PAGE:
The most vexing issue surrounding the creation of a national electronic healthcare network is the privacy, confidentiality and security of personal health information.
To be sure, the technical and financial challenges are no cakewalk. But almost everyone involved in this effort now believes that, in time, the information technology wizards will find a way to make everything sync together (termed interoperability in IT-speak), and that the financial obstacles will be overcome as well. Whats not so clear is whether privacy policies and consumer protections will be established in time to engender consumers trust and widespread participation.
Even today, with our paper-based system, that trust is spotty. Millions of Americans perceive no self-interest, let alone a national public health interest, in sharing their health information. A sizable percentage of people who see mental health providers, for example, pay out-of-pocket for care and drugs, and request that any track record of that care be closely guarded. Thousands of people still get HIV and other sexually transmitted disease tests off the grid.
Any inkling of exposure that threatens personal embarrassment, job security, or the ability to obtain health or life insurance, and the envisioned national health information network could face a large-scale boycott and suboptimal functioningif not outright failure.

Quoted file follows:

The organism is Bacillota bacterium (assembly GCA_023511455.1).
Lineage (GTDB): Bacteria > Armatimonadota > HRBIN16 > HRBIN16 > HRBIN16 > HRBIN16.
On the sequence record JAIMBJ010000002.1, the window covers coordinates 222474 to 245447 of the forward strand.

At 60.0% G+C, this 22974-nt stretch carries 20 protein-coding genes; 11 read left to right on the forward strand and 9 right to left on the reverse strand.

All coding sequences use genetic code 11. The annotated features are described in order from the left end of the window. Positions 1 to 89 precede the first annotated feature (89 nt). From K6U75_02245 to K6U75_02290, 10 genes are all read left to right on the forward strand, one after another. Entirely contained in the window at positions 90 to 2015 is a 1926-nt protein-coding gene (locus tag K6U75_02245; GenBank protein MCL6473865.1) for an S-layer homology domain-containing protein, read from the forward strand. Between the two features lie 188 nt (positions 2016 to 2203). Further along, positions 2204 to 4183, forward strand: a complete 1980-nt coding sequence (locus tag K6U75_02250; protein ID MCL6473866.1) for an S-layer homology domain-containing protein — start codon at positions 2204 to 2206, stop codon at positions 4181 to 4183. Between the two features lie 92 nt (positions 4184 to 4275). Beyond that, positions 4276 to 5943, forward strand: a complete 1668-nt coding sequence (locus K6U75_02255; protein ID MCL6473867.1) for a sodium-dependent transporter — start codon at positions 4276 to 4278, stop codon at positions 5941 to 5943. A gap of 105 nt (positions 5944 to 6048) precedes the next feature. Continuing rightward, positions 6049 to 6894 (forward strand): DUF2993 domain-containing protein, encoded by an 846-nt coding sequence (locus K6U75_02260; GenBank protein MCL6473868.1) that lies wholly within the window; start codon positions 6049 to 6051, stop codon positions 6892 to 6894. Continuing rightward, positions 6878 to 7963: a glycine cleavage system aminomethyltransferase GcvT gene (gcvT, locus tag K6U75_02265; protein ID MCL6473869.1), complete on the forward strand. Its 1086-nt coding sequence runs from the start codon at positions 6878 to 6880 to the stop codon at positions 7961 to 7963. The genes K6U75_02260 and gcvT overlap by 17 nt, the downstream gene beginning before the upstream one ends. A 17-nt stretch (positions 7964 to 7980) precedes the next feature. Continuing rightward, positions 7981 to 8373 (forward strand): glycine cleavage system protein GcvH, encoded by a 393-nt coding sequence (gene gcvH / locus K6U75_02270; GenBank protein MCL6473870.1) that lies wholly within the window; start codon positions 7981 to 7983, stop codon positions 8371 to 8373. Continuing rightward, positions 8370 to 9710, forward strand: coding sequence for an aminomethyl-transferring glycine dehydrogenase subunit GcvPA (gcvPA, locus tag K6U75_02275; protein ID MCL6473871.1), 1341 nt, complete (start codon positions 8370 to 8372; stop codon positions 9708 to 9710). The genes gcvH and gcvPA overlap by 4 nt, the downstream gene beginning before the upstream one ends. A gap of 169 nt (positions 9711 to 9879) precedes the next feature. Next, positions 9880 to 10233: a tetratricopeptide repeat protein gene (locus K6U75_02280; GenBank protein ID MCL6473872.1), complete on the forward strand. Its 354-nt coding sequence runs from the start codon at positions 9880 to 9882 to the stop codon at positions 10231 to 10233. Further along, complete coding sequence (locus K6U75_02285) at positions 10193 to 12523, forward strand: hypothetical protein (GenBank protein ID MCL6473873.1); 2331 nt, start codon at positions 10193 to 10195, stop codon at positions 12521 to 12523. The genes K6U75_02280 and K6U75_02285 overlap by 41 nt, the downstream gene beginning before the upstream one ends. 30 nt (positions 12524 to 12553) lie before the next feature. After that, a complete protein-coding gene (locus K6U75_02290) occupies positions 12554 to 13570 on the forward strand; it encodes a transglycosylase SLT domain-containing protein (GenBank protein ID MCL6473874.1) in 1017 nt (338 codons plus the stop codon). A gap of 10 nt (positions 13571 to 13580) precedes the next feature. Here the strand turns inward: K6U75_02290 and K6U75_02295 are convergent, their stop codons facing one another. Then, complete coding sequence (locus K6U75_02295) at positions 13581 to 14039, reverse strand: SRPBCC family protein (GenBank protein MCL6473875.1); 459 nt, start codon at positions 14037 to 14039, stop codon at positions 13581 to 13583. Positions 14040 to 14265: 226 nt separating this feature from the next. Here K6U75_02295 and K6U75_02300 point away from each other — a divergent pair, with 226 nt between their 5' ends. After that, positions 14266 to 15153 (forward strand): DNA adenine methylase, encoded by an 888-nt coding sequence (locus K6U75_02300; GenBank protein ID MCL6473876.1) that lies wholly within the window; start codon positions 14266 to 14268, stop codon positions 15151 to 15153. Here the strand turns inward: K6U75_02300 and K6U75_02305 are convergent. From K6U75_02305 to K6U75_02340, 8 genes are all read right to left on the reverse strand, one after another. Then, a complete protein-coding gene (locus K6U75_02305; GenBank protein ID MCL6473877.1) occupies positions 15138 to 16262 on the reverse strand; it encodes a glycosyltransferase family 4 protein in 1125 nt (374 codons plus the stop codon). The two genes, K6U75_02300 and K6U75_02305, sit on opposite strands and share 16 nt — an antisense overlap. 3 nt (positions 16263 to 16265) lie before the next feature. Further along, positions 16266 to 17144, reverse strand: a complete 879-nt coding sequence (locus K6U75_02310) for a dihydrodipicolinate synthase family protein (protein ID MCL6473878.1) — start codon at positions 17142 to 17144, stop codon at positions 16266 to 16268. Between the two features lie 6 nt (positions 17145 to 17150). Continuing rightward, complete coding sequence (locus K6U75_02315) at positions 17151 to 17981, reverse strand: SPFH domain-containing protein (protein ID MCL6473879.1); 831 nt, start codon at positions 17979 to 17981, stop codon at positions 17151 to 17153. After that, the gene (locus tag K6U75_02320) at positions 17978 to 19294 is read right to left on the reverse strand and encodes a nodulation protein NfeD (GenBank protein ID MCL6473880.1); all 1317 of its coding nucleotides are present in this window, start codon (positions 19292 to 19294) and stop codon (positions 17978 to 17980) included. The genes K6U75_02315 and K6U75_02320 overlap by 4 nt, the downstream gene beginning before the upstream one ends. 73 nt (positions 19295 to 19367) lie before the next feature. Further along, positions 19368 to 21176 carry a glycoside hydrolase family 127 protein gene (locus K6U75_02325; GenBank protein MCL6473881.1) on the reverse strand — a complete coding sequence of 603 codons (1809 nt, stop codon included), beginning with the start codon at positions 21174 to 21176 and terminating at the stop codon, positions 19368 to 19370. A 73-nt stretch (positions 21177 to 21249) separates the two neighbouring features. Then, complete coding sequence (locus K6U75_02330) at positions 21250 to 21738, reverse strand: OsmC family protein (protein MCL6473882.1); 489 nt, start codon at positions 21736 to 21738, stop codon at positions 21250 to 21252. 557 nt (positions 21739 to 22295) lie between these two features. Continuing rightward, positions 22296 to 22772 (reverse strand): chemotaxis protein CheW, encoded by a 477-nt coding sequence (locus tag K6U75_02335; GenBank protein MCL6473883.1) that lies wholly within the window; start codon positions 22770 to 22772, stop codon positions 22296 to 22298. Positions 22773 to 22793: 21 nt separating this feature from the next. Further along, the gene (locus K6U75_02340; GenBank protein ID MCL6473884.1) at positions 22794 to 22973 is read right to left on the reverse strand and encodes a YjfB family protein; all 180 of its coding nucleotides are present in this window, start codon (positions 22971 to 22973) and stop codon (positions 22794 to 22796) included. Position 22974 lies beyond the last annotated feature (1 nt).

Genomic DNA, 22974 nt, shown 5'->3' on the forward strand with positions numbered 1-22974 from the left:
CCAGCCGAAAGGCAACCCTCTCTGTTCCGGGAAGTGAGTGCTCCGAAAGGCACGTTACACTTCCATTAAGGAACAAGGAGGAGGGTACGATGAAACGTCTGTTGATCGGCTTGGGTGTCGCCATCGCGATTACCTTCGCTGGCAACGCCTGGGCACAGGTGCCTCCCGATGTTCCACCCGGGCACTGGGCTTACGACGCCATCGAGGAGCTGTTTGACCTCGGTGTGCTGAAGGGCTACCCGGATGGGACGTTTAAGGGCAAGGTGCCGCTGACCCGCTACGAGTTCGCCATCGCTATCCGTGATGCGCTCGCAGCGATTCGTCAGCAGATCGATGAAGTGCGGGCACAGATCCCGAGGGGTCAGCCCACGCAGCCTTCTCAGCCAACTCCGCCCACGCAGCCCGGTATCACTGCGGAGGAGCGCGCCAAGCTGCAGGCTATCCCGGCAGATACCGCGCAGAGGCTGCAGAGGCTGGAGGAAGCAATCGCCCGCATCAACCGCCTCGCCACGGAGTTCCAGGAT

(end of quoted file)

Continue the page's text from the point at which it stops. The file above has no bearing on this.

Too little is being done to resolve this problem. Although everyone from HHS Secretary Mike Leavitt on down pays frequent lip service to medical records privacy, theres a disconnect between the rhetoric and the reality.
For example, the American Health Information Community, the high-level commission Leavitt set up in 2005 to advise him on health IT issues, mostly punted on privacy and security, even though it was specifically charged with integrating privacy and confidentiality into the fabric of its activities. Making no real progress on the issue after a year, however, AHIC in August 2006 was compelled to create a separate work group to grapple with privacy.
After initial meetings, that work group is now grumbling. Several of its members say their chargeto address privacy as it relates to each of three use cases, or real-world scenariosis too narrow. They want a broader approach.
Similarly, the AHIC-affiliated organization established to harmonize health IT standards has been constrained to the consideration of transactions relevant to the three use cases. The group issued an initial batch of standards in November 2006. None of them dealt with the privacy or security of electronic health records.
Mind you, all of this is going on even as large insurers and employers have announced major initiatives to kick-start both EHRs and personal health records.